If the UST’s motion is granted, the examiner may look into, some or all of the following:

  • Cryptocurrency – how much does Celsius hold? Where is it? Who owns what?
  • Commingling – what customer assets were commingled and what is the consequence of that?
  • Intercompany loans – why were large intercompany loans made?
  • Underwriting – what underwriting of third-party loans occurred?
  • GK8 – why was GK8 acquired?
  • Tether loan – why was the Tether loan liquidated when it was?
  • Taxes – have all taxes due been paid?
  • Mining operations – what mining and other equipment does Celsius owned or otherwise hold?  Is it cost-effective to continue?
  • Management – did the Celsius management and board of directors satisfy their duties?
  • On the eve of bankruptcy – who got crypto from or paid by Celsius close to bankruptcy, who did not and why?
  • Securities laws and regulations – were unregistered securities sold in violation of securities laws?
  • Hedging – what was hedged and what should have been hedged?
  • Pledging – whose digital assets did Celsius pledge? To what end?
  • Stories – what were customers and potential customers told? What should they have been told?
  • Market upheaval – how did changes in crypto markets impact Celsius? Should those changes have been expected?
  • Licensing – did Celsius obtain necessary licenses and other governmental approvals?
  • Other – any other issues raised by the judge or another party.

The UST believes a publicly filed examiner’s report will give visibility that is both lacking and needed. The motion says, “Given the unique nature of these cases, a public report which provides transparency as to the debtors’ business model and operations, their investments, their lending transactions, and the nature of customer accounts is essential….”

The UST hopes an examiner would also consider what causes of action the creditors committee might be authorized to pursue on behalf of the bankruptcy estate and thereby customers, creditors and potentially equity holders.

Keep reading and watching. The examiner motion is scheduled to be heard on September 14, 2022 and objections are due on September 7, though those dates may change.

Voyager filed its Disclosure Statement and First Amended Plan (Plan) on Friday, August 12. A primary purpose of a Chapter 11 plan is to define how creditors’ and customers’ claims are proposed to be treated. For a business such as Voyager’s, the plan would be expected to include how customers’ claims will be treated. A disclosure statement typically describes the plan, the debtors’ history, events leading to bankruptcy, and for debtors that intend to operate after bankruptcy, includes projections of its future under the plan (along with a liquidation analysis to compare the plan with a liquidation of the debtors).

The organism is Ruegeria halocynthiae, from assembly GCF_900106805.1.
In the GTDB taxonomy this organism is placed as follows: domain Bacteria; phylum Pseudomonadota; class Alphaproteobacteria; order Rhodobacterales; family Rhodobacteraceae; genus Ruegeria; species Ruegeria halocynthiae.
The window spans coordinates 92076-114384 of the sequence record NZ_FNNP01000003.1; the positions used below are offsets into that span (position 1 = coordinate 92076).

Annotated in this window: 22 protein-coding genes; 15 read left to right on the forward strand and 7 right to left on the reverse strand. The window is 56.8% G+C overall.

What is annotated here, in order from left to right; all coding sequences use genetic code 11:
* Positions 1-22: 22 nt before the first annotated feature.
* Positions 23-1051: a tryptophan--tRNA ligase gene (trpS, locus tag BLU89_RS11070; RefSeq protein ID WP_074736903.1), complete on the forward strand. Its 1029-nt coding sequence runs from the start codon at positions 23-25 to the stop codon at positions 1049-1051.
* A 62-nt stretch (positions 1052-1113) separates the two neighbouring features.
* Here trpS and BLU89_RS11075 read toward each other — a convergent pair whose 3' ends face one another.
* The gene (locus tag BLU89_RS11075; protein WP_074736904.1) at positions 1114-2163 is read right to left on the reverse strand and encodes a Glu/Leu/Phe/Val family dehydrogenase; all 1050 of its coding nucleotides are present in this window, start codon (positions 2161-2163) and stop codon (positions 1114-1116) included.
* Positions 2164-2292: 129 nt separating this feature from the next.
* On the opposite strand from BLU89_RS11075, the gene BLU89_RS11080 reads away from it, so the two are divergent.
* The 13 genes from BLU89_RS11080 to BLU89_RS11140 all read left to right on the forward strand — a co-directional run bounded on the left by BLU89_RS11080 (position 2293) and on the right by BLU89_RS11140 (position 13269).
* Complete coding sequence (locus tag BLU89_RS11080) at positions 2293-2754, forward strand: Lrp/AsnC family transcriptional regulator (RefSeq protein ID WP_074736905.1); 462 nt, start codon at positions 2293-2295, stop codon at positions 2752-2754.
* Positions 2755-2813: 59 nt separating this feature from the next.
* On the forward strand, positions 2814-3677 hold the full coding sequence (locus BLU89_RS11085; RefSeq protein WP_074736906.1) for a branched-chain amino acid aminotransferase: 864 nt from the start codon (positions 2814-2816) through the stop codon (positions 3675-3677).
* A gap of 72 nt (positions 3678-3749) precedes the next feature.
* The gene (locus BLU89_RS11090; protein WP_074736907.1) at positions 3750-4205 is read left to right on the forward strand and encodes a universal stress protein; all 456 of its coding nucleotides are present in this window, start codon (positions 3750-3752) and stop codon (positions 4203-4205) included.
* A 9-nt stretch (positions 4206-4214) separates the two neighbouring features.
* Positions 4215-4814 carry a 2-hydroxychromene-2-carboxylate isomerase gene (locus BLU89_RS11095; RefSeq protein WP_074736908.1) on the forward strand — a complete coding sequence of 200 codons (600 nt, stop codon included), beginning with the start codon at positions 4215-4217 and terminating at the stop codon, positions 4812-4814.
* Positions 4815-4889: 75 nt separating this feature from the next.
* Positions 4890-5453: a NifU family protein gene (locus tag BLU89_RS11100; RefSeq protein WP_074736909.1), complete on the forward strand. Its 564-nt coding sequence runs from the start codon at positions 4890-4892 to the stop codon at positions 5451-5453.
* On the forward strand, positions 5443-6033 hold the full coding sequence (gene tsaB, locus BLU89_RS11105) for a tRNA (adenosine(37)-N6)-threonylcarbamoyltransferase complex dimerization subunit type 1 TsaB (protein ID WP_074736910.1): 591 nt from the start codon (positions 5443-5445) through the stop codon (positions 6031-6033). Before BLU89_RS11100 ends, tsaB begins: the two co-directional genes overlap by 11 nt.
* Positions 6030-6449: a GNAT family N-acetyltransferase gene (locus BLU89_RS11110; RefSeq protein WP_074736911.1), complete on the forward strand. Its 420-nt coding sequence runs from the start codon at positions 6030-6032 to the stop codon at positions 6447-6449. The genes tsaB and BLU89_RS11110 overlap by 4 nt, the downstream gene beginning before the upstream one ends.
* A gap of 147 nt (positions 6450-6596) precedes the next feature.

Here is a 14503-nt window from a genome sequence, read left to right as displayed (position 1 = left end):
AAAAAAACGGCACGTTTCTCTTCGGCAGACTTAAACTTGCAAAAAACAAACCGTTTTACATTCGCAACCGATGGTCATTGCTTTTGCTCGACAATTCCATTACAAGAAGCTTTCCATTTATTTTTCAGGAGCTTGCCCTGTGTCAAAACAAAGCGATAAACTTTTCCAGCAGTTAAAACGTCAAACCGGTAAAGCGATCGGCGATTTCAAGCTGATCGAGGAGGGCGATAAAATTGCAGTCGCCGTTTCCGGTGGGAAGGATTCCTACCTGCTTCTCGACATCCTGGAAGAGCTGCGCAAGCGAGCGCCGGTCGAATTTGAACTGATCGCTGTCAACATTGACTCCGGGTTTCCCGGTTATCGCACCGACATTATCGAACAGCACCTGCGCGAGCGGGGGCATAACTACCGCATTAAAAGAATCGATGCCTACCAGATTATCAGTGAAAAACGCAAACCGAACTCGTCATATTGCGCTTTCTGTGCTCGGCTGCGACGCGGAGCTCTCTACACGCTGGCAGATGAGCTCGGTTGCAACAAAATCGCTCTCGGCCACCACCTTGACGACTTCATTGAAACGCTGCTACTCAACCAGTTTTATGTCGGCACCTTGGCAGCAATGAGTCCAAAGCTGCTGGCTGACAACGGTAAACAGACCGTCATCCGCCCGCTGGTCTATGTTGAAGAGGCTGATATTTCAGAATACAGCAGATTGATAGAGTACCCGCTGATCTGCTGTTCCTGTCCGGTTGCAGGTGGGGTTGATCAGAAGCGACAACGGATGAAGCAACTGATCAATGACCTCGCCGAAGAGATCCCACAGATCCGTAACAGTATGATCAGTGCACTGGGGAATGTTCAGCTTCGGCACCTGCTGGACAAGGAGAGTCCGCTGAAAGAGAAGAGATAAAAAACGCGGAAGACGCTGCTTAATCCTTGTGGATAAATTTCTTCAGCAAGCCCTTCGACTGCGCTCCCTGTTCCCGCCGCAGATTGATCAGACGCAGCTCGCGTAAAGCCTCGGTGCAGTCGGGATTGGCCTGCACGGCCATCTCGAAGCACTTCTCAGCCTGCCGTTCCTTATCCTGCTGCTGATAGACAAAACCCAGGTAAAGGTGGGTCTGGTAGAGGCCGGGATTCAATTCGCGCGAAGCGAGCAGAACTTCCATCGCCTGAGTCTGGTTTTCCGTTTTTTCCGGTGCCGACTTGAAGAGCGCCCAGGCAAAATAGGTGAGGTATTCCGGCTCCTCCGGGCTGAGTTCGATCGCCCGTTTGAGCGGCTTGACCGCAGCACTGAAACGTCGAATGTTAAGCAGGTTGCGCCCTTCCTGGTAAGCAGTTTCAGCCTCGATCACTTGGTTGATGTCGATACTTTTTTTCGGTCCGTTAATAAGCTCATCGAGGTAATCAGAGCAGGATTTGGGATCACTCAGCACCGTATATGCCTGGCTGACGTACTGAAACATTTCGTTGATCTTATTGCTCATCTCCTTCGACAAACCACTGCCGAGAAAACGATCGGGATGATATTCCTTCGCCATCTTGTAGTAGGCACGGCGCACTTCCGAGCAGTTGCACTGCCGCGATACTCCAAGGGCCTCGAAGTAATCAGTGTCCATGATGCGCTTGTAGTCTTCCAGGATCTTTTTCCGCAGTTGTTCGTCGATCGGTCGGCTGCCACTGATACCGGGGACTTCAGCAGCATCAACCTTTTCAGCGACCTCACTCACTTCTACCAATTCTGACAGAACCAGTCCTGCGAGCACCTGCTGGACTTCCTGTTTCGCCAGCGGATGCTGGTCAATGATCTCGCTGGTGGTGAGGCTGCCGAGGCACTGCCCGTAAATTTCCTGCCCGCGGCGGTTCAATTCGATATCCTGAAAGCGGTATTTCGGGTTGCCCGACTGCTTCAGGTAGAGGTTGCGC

Calling Voyager’s Plan a shell is an overstatement to anyone who has ever searched for crustaceans by the seashore. It does not indicate what customers or creditors will receive. It does not indicate what Voyager’s future will or may hold, since the bidding process is still underway and there is no way to know whether there will be one or more “white knights” or if Voyager will seek to keep existing management in charge.

Continue Reading Voyager Holdings—Disclosure Statement and Plan Leave Customers and Creditors Asking “Who’s on First?”

As we’ve previously noted, customers and other creditors of Voyager Digital Holdings face a deadline to file official “proofs of claim” setting forth the amounts they assert that Voyager owes them. The deadline is 5:00 p.m. ET on October 3, 2022. Information regarding the deadline, filing requirements, and procedures is available in the bankruptcy court’s order that established the deadline.

            The court-approved proof of claim form for customers can be found here.

            Proofs of claim can be filed electronically here.

Continue Reading Voyager Bankruptcy Shows a Smorgasbord of Digital Assets

The bankruptcy court in the Voyager case issued an order authorizing that funds held in two specific accounts (FBO accounts) at Metropolitan Commercial Bank, which are administered by Voyager, are held for the benefit of and belong to Voyager’s customers. As a result of this order, the bank and Voyager may honor customer requests for withdrawals of such cash as of the date Voyager filed for bankruptcy.

Continue Reading Some Voyager Creditors May Get Cash Back that is Held at Bank